One Saturday evening I stopped to give Bill the final $300 check for material we had bought for building the parsonage. He accepted it and then said, “Preacher, now I got something for you.” He reached into his overall bib pocket, pulled out his billfold, and handed me a check for $4,300. The check was made out to our church.
He never attended church, but he said, “That ought to buy my way into heaven, hadn’t it?”
When I said it didn’t work that way, he growled, “Well, give it back then.”
Then he laughed one of his ground-shaking laughs. He let me keep the check (which bought pews and carpeting). In his next breath he informed me he had set up a $40,000 trust fund for the church. A few years later when he died, we were informed he had added another $45,000 in his will.
In his last hours I tried to lead Bill to Christ. I wish 1 could tell you I know he made peace with God. We will have to leave that in God’s hands. But I do know that Bill, in spite of his gruff and sometimes impatient ways, saw people who had enthusiasm for their Lord and His church. He wanted to be a part, and he did so in the only way he knew how.
Recently I arose at 3:30 a.m. and drove 116 miles to Kansas City to the hospital to be with Ralph. He was to have surgery that morning. Ralph’s wife, daughter, and grandchildren attend our church. In the 5 years I have pastored there, he has never attended a service. Not even a Christmas program. When I visit in the home, Ralph is always warm and friendly. He loves to share vegetables from his garden.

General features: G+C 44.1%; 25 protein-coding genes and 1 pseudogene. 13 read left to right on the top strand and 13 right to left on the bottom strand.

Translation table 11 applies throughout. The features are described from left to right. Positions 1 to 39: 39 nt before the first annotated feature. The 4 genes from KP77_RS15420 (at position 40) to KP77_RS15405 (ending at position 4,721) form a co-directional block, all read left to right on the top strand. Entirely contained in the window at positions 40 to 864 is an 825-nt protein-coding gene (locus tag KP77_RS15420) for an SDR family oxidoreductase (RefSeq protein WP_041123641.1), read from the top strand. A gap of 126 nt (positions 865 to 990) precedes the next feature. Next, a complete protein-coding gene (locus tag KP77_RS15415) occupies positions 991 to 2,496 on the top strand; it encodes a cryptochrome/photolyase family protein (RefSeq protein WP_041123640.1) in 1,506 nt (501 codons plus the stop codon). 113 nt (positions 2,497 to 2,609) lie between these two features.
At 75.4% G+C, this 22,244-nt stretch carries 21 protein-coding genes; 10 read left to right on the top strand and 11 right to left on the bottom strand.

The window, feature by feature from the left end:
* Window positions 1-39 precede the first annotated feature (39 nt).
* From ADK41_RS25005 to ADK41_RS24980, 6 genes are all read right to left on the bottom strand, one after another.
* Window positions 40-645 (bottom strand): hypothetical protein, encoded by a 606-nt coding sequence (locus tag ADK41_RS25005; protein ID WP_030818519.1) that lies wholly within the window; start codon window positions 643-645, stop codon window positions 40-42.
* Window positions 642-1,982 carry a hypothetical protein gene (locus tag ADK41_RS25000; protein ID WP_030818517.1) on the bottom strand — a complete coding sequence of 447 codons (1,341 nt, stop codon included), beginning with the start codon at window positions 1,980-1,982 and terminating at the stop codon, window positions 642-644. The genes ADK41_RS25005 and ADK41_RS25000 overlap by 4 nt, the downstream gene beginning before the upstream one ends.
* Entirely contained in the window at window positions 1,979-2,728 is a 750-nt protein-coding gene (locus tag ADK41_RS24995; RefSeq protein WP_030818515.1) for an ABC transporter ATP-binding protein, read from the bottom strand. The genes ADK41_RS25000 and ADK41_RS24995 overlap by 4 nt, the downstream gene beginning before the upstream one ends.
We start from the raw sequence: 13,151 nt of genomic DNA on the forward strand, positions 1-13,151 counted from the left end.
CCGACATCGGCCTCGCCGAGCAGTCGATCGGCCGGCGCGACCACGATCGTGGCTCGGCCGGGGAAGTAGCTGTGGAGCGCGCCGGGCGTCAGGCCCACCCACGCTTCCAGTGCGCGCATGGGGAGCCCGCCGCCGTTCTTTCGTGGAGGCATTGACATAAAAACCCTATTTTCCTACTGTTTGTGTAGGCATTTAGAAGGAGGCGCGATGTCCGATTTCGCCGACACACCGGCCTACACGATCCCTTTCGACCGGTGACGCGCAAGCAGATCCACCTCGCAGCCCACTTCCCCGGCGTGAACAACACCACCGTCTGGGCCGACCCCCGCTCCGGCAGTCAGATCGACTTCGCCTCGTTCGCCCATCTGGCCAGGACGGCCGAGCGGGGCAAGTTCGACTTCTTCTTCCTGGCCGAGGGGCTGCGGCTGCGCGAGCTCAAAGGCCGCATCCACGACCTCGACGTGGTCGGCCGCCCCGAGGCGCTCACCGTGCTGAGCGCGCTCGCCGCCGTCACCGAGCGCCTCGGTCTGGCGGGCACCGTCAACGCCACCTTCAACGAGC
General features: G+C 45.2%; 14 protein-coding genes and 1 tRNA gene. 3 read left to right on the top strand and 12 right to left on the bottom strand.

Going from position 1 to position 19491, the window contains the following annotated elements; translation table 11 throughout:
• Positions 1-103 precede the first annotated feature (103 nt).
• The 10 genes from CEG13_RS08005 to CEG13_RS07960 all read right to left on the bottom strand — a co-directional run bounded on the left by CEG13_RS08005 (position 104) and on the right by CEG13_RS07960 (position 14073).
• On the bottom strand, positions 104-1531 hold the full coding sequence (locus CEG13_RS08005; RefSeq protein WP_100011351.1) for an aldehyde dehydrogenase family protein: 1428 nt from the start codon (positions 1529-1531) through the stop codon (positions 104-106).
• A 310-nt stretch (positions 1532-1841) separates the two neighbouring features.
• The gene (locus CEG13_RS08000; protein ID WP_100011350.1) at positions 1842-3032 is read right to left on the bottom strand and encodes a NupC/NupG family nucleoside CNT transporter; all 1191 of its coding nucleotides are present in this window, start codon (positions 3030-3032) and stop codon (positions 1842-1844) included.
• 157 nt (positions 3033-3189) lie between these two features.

When I walked into his hospital room, his face lit up. I prayed a simple prayer with him — that God would watch over him physically and spiritually. When I finished, I noticed he was fighting back tears. I stood outside the door to give the nurse room to wheel his bed through the door. As they came to where I was standing, Ralph looked up at the nurse and said, “This fella here is my pastor.” I smiled. I felt like I was 10 feet tall. The assurance I felt many years ago while lying in that hospital room suddenly rekindled in my heart. I am called of God. God needs me. All the Rileys, Bills, Ralphs, and yes, my neighbors need me for the Kingdom’s sake.
God, please help me keep my calling and enthusiasm alive.
If you can find our little town on your map, come see us. I’ll take you by Aunt Martha’s, and we will sit on the front porch and sip tea and eat some of her delicious homemade cookies. You will be blessed.